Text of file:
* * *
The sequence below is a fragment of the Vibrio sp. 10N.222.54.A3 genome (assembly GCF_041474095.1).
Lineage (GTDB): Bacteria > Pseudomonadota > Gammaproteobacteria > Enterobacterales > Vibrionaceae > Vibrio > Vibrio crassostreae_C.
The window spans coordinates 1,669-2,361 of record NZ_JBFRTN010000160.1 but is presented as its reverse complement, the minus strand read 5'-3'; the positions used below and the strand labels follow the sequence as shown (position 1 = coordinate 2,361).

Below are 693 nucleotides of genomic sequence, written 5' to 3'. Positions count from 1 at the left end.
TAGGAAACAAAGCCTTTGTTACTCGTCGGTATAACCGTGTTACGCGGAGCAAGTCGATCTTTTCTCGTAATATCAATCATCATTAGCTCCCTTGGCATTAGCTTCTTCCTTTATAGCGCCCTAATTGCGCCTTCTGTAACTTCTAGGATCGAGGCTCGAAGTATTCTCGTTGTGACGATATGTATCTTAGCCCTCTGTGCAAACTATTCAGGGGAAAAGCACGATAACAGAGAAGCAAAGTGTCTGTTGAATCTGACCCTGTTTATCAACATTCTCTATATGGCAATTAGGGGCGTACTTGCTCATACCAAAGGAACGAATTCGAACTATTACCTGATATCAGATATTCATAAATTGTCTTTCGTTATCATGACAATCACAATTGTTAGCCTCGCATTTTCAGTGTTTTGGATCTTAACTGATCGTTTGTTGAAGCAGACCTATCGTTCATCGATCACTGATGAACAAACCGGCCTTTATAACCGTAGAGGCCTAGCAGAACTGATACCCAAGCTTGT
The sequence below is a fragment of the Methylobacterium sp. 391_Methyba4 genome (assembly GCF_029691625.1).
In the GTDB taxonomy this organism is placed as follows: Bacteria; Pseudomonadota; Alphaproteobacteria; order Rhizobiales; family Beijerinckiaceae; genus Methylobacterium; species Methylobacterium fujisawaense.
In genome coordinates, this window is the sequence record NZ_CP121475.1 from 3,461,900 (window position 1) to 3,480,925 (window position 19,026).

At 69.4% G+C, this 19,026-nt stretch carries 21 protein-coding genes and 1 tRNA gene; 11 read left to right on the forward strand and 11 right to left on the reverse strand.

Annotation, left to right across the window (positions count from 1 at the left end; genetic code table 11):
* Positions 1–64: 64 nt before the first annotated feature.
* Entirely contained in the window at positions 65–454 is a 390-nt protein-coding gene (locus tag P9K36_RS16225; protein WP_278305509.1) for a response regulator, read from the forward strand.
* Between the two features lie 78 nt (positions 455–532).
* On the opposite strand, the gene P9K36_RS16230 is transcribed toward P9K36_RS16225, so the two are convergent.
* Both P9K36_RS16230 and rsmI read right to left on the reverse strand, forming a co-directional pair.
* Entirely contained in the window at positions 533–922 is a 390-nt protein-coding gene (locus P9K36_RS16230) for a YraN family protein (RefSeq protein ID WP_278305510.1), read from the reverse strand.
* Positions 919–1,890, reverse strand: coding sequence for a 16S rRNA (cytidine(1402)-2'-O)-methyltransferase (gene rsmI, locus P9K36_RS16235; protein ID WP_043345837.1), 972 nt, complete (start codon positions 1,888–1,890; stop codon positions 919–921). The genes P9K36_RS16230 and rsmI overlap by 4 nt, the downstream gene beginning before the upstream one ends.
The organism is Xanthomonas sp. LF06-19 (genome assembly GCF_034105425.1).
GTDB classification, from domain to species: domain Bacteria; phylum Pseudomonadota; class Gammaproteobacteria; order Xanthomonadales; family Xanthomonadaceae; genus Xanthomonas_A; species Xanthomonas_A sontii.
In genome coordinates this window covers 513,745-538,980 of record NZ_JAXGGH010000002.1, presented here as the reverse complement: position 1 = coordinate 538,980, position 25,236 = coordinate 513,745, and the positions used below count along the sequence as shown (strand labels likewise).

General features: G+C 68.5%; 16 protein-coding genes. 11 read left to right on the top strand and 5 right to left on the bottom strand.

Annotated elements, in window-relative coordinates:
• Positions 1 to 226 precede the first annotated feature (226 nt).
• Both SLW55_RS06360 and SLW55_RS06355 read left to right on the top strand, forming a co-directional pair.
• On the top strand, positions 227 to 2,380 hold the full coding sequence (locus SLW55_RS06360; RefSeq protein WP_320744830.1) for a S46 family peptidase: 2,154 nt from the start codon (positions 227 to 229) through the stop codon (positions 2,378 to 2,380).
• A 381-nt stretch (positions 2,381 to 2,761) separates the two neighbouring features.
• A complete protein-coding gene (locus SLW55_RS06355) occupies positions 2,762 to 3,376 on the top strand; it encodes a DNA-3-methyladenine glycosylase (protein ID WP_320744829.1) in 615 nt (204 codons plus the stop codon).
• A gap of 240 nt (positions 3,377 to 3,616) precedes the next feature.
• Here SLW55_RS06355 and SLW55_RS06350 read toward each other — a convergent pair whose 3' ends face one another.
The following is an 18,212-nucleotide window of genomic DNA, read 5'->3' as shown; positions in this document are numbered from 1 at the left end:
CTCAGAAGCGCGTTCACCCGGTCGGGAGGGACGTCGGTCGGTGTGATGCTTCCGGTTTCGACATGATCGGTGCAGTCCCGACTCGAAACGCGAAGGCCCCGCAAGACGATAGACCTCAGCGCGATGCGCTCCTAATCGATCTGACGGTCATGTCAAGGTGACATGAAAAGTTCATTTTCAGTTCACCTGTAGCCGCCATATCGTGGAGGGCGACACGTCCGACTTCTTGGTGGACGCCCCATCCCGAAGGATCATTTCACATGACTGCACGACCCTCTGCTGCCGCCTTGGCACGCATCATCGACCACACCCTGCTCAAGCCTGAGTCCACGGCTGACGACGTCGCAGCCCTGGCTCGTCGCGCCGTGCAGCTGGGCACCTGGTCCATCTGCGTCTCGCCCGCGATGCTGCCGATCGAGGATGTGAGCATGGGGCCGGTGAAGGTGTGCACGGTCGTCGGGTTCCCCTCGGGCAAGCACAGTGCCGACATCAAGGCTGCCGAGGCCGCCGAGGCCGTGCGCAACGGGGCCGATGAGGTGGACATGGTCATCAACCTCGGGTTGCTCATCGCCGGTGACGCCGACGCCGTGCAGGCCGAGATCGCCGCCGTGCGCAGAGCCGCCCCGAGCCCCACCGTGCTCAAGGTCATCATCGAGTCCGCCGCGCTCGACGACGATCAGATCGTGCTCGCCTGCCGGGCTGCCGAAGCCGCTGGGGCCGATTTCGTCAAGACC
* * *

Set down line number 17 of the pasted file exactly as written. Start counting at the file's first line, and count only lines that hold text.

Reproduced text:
* Positions 919–1,890, reverse strand: coding sequence for a 16S rRNA (cytidine(1402)-2'-O)-methyltransferase (gene rsmI, locus P9K36_RS16235; protein ID WP_043345837.1), 972 nt, complete (start codon positions 1,888–1,890; stop codon positions 919–921). The genes P9K36_RS16230 and rsmI overlap by 4 nt, the downstream gene beginning before the upstream one ends.